Sunday, March 4, 2007

White House approved US Attorney firings

Eight U.S attorneys that were investigating corruption among Republicans were fired by the Bush Administration and the Justice Department in December. The administration claims that the attorneys failed to follow the presidents orders in firearms and immigration policies. In addition, the administration announced that members of the congress were dissatisfied with their performance.

New Mexico Senator, Pete V. Domenici, admitted that he had urged the dismissal of one of the attorneys, David C. Iglesias. The Republican senator also confirmed accusations that he had called Iglesias to inquire about a corruption investigation centered around democrats. However, he denied putting any pressure to speed up the investigation before the elections. Nevertheless, Iglesias maintains that he was pressured by Deomenici, Pearce, and Wilson to speed up the investigation before the elections. He further adds that the refusal on his part to speed up the investigation resulted in his dismissal.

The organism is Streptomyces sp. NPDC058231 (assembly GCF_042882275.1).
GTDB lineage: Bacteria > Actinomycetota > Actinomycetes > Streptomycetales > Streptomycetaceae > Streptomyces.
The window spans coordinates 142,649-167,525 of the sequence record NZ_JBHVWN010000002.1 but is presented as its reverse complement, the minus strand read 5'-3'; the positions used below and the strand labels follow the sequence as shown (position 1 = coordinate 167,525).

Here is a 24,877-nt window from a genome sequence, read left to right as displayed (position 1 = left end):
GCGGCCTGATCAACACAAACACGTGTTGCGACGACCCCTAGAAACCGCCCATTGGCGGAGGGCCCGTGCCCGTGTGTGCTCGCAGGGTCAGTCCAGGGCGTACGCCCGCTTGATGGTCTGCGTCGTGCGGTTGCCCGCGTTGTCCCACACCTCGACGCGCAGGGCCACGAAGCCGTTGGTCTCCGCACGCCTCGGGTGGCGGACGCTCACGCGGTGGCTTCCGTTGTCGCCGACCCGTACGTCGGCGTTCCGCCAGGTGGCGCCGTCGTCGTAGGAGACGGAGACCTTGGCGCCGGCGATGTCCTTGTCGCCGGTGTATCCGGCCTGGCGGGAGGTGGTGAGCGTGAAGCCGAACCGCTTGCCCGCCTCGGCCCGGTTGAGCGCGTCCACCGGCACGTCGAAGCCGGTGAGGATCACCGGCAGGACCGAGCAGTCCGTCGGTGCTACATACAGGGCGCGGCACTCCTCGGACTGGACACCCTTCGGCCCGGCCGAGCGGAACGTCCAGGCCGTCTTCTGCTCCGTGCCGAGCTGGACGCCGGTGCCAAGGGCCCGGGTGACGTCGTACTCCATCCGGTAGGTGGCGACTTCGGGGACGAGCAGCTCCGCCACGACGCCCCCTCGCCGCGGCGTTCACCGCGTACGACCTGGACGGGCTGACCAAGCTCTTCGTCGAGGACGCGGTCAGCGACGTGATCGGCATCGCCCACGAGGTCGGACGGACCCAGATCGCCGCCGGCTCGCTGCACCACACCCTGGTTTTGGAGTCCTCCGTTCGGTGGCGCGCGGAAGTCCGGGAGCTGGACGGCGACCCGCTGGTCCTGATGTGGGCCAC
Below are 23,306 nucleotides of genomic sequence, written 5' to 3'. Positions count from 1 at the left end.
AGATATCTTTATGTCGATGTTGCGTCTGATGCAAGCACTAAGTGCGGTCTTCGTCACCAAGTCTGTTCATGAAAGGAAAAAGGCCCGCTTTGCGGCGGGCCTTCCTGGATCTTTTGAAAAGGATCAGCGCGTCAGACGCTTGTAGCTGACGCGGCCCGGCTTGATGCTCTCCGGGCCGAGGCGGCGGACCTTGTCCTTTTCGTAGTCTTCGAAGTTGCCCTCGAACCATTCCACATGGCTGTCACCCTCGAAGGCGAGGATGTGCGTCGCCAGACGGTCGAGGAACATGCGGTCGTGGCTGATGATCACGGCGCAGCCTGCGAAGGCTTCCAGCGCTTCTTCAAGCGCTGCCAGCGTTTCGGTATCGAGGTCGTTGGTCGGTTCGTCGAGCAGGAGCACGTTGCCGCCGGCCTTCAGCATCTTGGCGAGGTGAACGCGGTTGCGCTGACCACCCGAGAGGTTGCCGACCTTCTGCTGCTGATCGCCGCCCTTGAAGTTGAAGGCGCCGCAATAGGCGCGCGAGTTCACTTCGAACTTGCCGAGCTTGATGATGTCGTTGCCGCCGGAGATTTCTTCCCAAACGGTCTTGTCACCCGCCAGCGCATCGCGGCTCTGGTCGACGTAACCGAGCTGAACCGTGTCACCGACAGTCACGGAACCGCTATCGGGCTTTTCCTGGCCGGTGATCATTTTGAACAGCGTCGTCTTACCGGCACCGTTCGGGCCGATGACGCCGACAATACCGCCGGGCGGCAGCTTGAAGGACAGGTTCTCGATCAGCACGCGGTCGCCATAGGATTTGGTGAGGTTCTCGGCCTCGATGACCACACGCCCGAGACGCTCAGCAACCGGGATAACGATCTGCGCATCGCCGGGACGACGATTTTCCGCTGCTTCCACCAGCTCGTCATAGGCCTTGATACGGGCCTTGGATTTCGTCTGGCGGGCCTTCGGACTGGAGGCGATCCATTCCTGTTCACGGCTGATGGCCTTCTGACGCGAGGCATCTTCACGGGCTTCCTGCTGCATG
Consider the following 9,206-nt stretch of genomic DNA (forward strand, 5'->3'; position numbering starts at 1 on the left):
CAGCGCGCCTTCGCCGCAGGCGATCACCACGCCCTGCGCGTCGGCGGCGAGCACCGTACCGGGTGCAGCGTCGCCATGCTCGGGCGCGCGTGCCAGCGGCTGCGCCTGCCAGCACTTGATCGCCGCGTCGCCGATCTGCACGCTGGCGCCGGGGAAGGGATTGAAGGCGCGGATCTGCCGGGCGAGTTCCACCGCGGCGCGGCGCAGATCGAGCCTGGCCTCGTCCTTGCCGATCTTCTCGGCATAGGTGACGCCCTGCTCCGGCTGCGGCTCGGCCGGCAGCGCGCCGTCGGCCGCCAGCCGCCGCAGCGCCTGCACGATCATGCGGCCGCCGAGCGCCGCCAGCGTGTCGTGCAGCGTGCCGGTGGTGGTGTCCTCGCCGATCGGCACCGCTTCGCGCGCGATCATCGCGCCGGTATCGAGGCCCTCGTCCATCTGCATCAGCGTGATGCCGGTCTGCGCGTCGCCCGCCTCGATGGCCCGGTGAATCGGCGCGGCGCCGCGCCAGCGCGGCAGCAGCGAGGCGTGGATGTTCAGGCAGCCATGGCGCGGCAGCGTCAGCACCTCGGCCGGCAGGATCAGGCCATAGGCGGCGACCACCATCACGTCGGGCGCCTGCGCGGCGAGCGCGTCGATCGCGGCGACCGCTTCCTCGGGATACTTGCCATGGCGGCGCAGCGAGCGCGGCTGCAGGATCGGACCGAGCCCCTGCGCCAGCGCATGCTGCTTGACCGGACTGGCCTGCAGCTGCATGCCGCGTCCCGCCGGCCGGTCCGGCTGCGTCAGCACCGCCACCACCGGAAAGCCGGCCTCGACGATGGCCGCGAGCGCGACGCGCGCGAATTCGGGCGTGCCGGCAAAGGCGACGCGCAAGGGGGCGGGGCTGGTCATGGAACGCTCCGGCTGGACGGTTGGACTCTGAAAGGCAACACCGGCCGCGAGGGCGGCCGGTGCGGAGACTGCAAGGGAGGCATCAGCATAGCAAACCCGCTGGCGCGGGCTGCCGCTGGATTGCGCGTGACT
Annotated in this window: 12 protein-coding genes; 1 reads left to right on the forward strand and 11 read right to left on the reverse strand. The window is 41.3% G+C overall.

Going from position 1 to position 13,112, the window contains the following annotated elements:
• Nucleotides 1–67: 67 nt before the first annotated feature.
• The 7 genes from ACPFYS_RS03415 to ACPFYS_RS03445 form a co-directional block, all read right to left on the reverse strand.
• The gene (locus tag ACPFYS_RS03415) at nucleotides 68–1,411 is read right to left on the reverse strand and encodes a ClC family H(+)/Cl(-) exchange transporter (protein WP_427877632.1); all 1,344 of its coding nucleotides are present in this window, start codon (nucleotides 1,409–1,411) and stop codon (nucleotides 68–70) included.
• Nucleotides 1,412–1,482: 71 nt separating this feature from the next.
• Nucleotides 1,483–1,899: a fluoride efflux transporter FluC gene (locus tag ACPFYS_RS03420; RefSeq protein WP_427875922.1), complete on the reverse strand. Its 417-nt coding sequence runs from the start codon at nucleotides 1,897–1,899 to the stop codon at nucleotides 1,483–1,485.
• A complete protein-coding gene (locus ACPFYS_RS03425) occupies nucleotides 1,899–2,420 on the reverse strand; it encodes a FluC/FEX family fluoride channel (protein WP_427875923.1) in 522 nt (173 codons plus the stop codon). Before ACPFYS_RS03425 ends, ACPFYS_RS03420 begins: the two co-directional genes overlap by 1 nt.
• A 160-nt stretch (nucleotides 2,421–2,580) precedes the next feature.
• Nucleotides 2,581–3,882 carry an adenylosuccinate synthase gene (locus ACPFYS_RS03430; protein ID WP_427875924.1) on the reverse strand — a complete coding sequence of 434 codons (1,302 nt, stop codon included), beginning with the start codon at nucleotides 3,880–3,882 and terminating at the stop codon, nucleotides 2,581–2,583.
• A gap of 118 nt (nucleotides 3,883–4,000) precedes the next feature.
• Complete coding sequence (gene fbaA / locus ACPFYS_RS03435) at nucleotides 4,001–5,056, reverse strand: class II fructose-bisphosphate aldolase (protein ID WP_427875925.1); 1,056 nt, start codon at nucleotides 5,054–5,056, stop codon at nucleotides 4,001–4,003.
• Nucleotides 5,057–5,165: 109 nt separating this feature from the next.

1 comment:

Propagandhi said...

In reading today's Post article

I was struck by this sentence…"Under the previous system, the local federal district court would appoint a temporary replacement after 120 days until a permanent candidate was named and confirmed by the Senate."

Prof. Davis, please correct me if I'm wrong, but doesn't the Senate only get the power to confirm a position if that person is a "major" official and not a "minor" official?

It would seem contradictory to say that a federal prosecutor is a "major" official but an independent counsel is not.

The only reasons, based on the decision in Morrison, which I can see that would explain this, would be that in Morrison part of their claims of "inferiority" came from the fact that the independent council has a limited tenure and supposedly a limited scope.